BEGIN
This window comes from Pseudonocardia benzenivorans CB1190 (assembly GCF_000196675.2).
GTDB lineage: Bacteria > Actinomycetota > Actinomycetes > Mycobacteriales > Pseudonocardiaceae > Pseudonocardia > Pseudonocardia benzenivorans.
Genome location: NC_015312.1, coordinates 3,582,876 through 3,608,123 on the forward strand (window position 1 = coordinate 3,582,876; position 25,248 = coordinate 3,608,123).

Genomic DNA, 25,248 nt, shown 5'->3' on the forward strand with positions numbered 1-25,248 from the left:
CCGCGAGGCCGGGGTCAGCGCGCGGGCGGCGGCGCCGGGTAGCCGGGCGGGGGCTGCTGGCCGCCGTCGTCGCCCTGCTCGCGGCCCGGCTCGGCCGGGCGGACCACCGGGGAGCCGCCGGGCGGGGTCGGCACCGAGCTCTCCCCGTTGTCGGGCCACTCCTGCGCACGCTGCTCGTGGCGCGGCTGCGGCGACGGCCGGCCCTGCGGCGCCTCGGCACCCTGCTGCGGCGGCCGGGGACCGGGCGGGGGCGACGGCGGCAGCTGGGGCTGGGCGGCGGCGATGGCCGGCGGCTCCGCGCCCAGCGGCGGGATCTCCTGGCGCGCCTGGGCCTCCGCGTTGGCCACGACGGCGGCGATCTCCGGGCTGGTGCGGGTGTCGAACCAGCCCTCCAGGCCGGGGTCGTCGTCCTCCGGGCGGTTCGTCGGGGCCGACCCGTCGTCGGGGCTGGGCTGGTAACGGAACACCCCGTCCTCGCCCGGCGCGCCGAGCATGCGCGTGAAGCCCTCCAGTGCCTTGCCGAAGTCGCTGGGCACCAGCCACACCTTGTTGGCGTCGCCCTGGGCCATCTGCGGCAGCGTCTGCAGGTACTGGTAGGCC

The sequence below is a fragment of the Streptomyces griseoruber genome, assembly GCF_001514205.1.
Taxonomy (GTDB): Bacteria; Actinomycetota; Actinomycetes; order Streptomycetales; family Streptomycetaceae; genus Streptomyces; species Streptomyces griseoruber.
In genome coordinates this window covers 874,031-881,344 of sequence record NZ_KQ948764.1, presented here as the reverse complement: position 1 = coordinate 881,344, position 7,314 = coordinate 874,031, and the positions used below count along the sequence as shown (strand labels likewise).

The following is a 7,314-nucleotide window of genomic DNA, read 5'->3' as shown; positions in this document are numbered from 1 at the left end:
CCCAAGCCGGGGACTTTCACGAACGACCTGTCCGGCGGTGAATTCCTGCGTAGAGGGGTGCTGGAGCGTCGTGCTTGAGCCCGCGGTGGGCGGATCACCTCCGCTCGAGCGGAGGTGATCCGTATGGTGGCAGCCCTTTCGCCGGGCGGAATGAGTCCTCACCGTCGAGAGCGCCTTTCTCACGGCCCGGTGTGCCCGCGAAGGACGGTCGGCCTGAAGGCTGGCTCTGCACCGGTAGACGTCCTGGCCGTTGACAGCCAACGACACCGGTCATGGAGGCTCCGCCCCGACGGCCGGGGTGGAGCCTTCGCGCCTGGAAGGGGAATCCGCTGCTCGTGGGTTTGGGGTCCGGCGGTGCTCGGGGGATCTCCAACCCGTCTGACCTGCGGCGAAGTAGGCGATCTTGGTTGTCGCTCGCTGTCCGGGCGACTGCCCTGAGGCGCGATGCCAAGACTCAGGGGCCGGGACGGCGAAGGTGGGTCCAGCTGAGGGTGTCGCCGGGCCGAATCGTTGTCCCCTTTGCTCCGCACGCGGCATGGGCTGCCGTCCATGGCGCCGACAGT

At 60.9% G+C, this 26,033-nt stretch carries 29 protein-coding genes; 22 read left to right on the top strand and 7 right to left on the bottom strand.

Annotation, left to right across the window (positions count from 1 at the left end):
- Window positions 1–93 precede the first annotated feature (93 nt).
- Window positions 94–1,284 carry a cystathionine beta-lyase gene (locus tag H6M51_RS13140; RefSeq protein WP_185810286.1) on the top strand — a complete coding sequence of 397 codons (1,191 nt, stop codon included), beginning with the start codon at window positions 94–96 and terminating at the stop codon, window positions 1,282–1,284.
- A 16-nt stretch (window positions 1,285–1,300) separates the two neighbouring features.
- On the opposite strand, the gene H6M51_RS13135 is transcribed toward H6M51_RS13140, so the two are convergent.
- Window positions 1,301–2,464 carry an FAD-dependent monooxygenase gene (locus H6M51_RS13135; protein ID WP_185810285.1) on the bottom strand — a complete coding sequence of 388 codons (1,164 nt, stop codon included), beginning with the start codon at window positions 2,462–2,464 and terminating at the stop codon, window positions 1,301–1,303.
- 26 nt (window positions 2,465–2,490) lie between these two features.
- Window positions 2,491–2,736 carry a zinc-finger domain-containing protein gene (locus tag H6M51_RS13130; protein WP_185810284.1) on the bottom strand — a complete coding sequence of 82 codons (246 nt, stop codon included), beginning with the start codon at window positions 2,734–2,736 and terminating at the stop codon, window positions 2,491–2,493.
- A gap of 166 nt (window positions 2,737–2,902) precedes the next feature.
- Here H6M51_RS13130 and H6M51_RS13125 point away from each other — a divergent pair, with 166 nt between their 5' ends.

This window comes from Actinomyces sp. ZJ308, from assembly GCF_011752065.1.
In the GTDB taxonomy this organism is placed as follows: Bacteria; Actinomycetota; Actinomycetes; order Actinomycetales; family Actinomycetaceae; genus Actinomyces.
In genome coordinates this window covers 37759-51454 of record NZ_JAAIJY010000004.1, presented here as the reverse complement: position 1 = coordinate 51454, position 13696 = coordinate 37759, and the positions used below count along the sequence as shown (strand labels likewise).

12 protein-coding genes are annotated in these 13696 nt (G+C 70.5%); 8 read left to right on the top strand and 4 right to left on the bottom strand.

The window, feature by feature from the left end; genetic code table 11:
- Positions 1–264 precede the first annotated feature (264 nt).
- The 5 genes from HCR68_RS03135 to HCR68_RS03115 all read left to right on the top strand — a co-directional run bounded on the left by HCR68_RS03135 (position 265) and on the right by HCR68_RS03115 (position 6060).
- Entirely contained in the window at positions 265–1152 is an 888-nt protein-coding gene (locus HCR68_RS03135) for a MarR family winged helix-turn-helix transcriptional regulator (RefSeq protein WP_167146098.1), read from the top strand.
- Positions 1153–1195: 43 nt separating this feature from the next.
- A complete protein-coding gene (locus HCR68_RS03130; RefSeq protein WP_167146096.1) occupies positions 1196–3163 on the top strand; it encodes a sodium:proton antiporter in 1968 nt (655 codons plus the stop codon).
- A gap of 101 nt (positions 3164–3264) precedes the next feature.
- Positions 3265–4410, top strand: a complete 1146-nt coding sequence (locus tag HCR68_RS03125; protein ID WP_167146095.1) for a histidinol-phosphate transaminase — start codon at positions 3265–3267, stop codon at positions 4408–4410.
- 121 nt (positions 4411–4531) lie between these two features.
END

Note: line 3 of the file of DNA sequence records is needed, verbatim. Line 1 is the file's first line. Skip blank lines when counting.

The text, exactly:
Genome location: NC_015312.1, coordinates 3,582,876 through 3,608,123 on the forward strand (window position 1 = coordinate 3,582,876; position 25,248 = coordinate 3,608,123).